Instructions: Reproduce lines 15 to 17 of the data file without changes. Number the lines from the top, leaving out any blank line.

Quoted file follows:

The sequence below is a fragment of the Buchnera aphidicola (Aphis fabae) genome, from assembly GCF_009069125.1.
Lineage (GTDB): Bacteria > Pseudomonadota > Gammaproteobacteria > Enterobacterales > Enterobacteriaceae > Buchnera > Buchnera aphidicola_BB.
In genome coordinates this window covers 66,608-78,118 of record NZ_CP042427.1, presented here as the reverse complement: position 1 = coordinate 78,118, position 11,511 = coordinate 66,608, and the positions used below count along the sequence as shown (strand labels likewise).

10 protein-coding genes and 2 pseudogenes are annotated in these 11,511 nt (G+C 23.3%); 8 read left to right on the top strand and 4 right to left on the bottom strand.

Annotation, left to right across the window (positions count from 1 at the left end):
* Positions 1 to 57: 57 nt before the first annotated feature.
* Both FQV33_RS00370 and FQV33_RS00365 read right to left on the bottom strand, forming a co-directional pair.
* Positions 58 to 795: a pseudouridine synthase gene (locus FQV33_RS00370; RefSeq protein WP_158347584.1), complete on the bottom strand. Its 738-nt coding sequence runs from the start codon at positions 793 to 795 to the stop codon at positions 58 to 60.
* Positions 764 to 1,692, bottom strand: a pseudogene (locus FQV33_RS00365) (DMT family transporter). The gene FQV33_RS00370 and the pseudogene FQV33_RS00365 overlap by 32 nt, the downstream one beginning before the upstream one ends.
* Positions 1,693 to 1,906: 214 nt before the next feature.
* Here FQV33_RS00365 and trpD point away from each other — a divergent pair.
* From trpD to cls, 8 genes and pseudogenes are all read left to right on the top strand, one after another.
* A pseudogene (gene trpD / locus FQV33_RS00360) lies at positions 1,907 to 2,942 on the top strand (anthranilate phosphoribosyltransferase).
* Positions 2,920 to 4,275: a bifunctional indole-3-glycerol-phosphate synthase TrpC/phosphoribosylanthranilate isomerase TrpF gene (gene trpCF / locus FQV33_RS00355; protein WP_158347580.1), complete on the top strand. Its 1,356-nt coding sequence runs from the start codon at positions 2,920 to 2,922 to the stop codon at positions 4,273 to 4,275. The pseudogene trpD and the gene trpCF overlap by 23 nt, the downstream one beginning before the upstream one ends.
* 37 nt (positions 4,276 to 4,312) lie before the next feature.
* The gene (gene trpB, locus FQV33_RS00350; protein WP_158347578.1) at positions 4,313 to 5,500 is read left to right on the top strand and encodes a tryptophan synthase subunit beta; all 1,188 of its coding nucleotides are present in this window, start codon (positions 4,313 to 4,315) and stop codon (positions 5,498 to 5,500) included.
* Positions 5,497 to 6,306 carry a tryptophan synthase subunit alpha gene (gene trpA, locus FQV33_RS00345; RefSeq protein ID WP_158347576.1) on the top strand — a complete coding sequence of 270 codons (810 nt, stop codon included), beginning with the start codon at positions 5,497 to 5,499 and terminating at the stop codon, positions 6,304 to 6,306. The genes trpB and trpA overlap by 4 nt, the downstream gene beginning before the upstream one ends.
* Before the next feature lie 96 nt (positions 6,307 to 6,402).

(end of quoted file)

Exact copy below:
* 37 nt (positions 4,276 to 4,312) lie before the next feature.
* The gene (gene trpB, locus FQV33_RS00350; protein WP_158347578.1) at positions 4,313 to 5,500 is read left to right on the top strand and encodes a tryptophan synthase subunit beta; all 1,188 of its coding nucleotides are present in this window, start codon (positions 4,313 to 4,315) and stop codon (positions 5,498 to 5,500) included.
* Positions 5,497 to 6,306 carry a tryptophan synthase subunit alpha gene (gene trpA, locus FQV33_RS00345; RefSeq protein ID WP_158347576.1) on the top strand — a complete coding sequence of 270 codons (810 nt, stop codon included), beginning with the start codon at positions 5,497 to 5,499 and terminating at the stop codon, positions 6,304 to 6,306. The genes trpB and trpA overlap by 4 nt, the downstream gene beginning before the upstream one ends.